15 December 2002

Fitzgerald’s urgings conjure an epic last-fence jump to seal victory in Cheltenham’s big race

When belief becomes conviction there is no limit to what man and horse can do. All season no partnership will be as certain of what they were going to do at the last fence as Mick Fitzgerald and Fondmort in the Tripleprint Gold Cup at Cheltenham.

It was only at the second-last that Fondmort and Foly Pleasant had taken control from Wave Rock; only halfway to the final fence that Fondmort forged on. Now there was just one obstacle looming, one more leap needed. Even after two and a quarter miles it was a good flat-on gallop but Fitzgerald looked out between Fondmort’s ears and made an instant decision. To go for it.

Over the years, Fitzgerald has developed a method of clamped-leg compulsion by which he transfers the forward thrust of his torso back down the line of the horse’s quarters to give the perfect boost on take-off. Now Fondmort was a full six strides from that final fence but Fitzgerald clamped down and into the horse beneath. He pumped forward with increasing tempo. He was not just sure of his take-off stride. He was certain.

Fondmort is not the biggest horse in training but none is better balanced than he. As Fitzgerald asked, he answered: a brilliant soaring leap of which any springbok would be proud. I had been standing right by the fence with top show jumper Stephen Hadley, no stranger to launching a horse towards the stratosphere. There was eloquence in Stephen’s whistled exhalation. “Did you see that?” he said.

It was the jump that clinched it but it had been the weight, or the lack of it, that had put Fondmort there. He was set to carry just 10st 5lb yesterday. Foly Pleasant had 11st 3lb and the Thomas Pink Gold Cup winner, Cyfor Malta, a hefty 11st 12lb. Fondmort may have lost his way a little last spring but at Christmas time he looked the most brilliant novice around. Yesterday was promise fulfilled.

But it is not carping to admit that it was only Fondmort’s jumping that was exceptional. Foly Pleasant ran an admirable race in second, Youlneverwalkalone (itreallyisnamed

likethat) kept on to be third after fencing moderately at the back of the field, and poor Cyfor Malta was a desperately tired horse who could hardly raise a gallop up the run-in.

This is damning with faint praise and sadly we are about to give the same treatment to Rooster Booster. Poor old Rooster Booster. Yesterday’s Victor Chandler Bula Hurdle was the grey’s third consecutive success this season and now makes him clear favourite for the Champion Hurdle back here in March. Yet the received wisdom will not shift that the horse that won last year’s County Hurdle “is only a handicapper” and that it would have to be a moderate Champion Hurdle for him to win it.

But Rooster Booster does not read the papers. He just has to attack the hurdles ahead of him and yesterday he was continuing to do it in some style. The only argument he might have had was with Richard Johnson for attacking quite so soon. For the second-last on this Cheltenham track is only a short way down the final hill and as Rooster Booster powered past the leader Landing Light at this flight, Johnson found himself stranded in front a full half-mile from home.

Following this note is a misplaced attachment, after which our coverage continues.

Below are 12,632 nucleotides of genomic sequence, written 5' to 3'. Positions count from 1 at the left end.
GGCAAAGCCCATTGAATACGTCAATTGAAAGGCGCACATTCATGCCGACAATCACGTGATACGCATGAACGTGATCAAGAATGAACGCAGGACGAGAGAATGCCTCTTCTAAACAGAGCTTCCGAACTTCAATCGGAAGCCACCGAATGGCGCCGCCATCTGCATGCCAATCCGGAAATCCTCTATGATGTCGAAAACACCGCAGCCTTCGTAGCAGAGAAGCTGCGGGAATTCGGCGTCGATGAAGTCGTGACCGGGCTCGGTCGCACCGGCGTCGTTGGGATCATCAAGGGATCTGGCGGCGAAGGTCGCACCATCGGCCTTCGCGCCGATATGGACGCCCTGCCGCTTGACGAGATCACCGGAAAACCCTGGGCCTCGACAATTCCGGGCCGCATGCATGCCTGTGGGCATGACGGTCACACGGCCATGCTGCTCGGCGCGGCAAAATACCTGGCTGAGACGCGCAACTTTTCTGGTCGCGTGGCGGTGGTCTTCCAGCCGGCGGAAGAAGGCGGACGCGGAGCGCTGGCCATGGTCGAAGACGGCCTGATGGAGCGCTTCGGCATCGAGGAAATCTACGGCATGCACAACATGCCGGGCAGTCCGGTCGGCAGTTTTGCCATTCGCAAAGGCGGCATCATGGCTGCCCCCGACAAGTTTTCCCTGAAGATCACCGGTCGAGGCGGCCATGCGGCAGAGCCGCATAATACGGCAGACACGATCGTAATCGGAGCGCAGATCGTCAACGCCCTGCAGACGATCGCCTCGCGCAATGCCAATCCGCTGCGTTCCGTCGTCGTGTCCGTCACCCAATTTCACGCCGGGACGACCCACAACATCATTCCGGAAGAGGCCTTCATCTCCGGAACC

Worse still, he had Tony McCoy on Marble Arch at the head of his pursuers, Ruby Walsh and Champion Hurdler Hors La Loi III having taken the most spectacular (and mercifully unhurtful) of head-over-heels falls at that penultimate hurdle. All the way from the last turn towards that final flight Rooster Booster kept his hunters at bay. Johnson kept pushing but right in the wings, certainty escaped. One of Rooster Booster’s grey ears cocked forward, the take-off stride was not there, Johnson left him to it, the jump was not clean. The momentum carried them through but for a horrid moment Richard’s urgings upset their balance. McCoy and Marble Arch tried to close but the doubters could not have their day. Rooster bounded home once more.

So too did McCoy. He had started the day with two reverses at the hands of the increasingly inspirational Walsh, outgunned in the first race, unseated in the second. A piece of absolutely furious determination got Don Fernando past Nas Na Riogh and the French horse, Lilium de Cotte, in the third but it will be his closing duel with Walsh in the last race of all that will be etched long in the memory.

This time it was Walsh who found himself in front down the hill with McCoy once again the stalker. Walsh was on the talented chaser Ad Hoc, who has just reverted successfully to hurdles. McCoy was on the grey, Iris’s Gift, who had won both his races this season but who already needed hard driving when Ad Hoc seemed to be cruising round the final turn.

Somehow McCoy kept him in it, and the belief in Ad Hoc began to drain a little. Not much in it after the last, Ad Hoc going just the better. A hundred yards and both jockeys are desperate. Then 30 yards out McCoy does something you rarely see. For three strides he throws his weight so hard forward with his horse that his normally clamped right leg thrusts back with the effort. It was an act of raw, devouring possession. There was a winning post coming and it belonged to him. Iris’s Gift stuck his grey neck out and won it.

Man and horse in extremis, conviction in every line.

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